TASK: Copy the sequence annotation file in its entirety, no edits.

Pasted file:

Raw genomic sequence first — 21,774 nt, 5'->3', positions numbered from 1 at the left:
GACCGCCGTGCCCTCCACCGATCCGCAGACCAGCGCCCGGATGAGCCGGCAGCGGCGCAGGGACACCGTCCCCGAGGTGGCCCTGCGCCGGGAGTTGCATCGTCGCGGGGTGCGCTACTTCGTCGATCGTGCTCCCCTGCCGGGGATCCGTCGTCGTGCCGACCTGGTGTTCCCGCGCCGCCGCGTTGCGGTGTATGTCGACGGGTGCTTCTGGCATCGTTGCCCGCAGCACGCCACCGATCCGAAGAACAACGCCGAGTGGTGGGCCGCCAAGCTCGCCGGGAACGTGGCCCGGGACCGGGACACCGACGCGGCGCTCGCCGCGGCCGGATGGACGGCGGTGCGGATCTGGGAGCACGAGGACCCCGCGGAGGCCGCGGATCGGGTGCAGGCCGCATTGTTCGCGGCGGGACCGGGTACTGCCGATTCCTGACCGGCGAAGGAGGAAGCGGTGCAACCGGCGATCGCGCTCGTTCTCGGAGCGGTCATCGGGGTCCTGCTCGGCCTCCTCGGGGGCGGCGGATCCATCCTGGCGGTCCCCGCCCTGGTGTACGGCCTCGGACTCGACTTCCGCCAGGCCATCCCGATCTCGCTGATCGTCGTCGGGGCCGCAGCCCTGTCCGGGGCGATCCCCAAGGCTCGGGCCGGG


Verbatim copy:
Raw genomic sequence first — 21,774 nt, 5'->3', positions numbered from 1 at the left:
GACCGCCGTGCCCTCCACCGATCCGCAGACCAGCGCCCGGATGAGCCGGCAGCGGCGCAGGGACACCGTCCCCGAGGTGGCCCTGCGCCGGGAGTTGCATCGTCGCGGGGTGCGCTACTTCGTCGATCGTGCTCCCCTGCCGGGGATCCGTCGTCGTGCCGACCTGGTGTTCCCGCGCCGCCGCGTTGCGGTGTATGTCGACGGGTGCTTCTGGCATCGTTGCCCGCAGCACGCCACCGATCCGAAGAACAACGCCGAGTGGTGGGCCGCCAAGCTCGCCGGGAACGTGGCCCGGGACCGGGACACCGACGCGGCGCTCGCCGCGGCCGGATGGACGGCGGTGCGGATCTGGGAGCACGAGGACCCCGCGGAGGCCGCGGATCGGGTGCAGGCCGCATTGTTCGCGGCGGGACCGGGTACTGCCGATTCCTGACCGGCGAAGGAGGAAGCGGTGCAACCGGCGATCGCGCTCGTTCTCGGAGCGGTCATCGGGGTCCTGCTCGGCCTCCTCGGGGGCGGCGGATCCATCCTGGCGGTCCCCGCCCTGGTGTACGGCCTCGGACTCGACTTCCGCCAGGCCATCCCGATCTCGCTGATCGTCGTCGGGGCCGCAGCCCTGTCCGGGGCGATCCCCAAGGCTCGGGCCGGG